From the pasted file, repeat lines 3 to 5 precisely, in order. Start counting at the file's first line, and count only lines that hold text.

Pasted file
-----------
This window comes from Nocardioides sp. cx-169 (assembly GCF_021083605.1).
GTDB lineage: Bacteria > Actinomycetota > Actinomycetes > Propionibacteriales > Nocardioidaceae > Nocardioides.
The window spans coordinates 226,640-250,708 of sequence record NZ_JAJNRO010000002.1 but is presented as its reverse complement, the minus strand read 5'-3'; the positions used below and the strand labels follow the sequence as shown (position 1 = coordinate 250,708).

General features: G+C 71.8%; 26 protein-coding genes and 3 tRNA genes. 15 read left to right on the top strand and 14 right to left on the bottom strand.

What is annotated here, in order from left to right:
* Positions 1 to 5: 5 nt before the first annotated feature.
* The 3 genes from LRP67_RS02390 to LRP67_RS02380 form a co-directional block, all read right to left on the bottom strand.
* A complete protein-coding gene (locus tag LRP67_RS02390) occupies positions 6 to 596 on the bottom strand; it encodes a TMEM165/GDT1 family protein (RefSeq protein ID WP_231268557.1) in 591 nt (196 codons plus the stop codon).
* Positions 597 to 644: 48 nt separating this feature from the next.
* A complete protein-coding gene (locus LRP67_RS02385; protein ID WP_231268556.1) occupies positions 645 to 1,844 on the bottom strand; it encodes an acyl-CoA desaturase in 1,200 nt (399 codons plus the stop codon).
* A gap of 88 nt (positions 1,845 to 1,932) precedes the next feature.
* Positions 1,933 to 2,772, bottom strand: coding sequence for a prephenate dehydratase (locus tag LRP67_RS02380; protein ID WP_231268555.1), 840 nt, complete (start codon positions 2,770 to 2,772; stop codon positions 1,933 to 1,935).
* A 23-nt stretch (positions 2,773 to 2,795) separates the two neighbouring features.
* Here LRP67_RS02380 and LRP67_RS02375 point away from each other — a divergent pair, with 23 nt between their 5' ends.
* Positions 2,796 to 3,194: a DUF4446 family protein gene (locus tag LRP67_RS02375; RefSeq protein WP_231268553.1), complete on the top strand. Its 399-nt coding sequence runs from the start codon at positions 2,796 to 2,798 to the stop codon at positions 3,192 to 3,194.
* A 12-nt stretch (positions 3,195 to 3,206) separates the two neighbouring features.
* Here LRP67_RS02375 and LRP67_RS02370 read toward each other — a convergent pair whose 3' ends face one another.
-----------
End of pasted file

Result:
The window spans coordinates 226,640-250,708 of sequence record NZ_JAJNRO010000002.1 but is presented as its reverse complement, the minus strand read 5'-3'; the positions used below and the strand labels follow the sequence as shown (position 1 = coordinate 250,708).

General features: G+C 71.8%; 26 protein-coding genes and 3 tRNA genes. 15 read left to right on the top strand and 14 right to left on the bottom strand.

What is annotated here, in order from left to right: